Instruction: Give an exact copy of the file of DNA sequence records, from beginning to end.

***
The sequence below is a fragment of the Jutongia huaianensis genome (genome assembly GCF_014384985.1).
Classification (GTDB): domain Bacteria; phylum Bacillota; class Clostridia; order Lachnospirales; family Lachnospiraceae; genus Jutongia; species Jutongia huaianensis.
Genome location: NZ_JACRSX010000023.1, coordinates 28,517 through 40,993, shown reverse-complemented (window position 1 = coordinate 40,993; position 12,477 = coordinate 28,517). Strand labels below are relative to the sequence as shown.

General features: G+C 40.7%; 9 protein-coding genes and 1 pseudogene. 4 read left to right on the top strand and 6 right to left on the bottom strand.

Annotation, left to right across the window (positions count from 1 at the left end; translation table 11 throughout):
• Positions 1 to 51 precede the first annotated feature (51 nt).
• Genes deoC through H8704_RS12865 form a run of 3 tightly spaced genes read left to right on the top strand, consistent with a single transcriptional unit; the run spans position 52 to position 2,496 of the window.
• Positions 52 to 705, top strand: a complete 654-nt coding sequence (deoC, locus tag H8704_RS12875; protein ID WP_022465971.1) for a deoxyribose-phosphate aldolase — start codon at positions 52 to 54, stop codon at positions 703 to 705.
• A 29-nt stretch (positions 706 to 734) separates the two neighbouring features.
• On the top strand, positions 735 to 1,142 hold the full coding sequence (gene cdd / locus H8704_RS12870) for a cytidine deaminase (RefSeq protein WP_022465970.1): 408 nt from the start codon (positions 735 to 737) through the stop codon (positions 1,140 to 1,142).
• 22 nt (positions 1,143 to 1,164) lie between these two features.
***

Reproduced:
The sequence below is a fragment of the Jutongia huaianensis genome (genome assembly GCF_014384985.1).
Classification (GTDB): domain Bacteria; phylum Bacillota; class Clostridia; order Lachnospirales; family Lachnospiraceae; genus Jutongia; species Jutongia huaianensis.
Genome location: NZ_JACRSX010000023.1, coordinates 28,517 through 40,993, shown reverse-complemented (window position 1 = coordinate 40,993; position 12,477 = coordinate 28,517). Strand labels below are relative to the sequence as shown.

General features: G+C 40.7%; 9 protein-coding genes and 1 pseudogene. 4 read left to right on the top strand and 6 right to left on the bottom strand.

Annotation, left to right across the window (positions count from 1 at the left end; translation table 11 throughout):
• Positions 1 to 51 precede the first annotated feature (51 nt).
• Genes deoC through H8704_RS12865 form a run of 3 tightly spaced genes read left to right on the top strand, consistent with a single transcriptional unit; the run spans position 52 to position 2,496 of the window.
• Positions 52 to 705, top strand: a complete 654-nt coding sequence (deoC, locus tag H8704_RS12875; protein ID WP_022465971.1) for a deoxyribose-phosphate aldolase — start codon at positions 52 to 54, stop codon at positions 703 to 705.
• A 29-nt stretch (positions 706 to 734) separates the two neighbouring features.
• On the top strand, positions 735 to 1,142 hold the full coding sequence (gene cdd / locus H8704_RS12870) for a cytidine deaminase (RefSeq protein WP_022465970.1): 408 nt from the start codon (positions 735 to 737) through the stop codon (positions 1,140 to 1,142).
• 22 nt (positions 1,143 to 1,164) lie between these two features.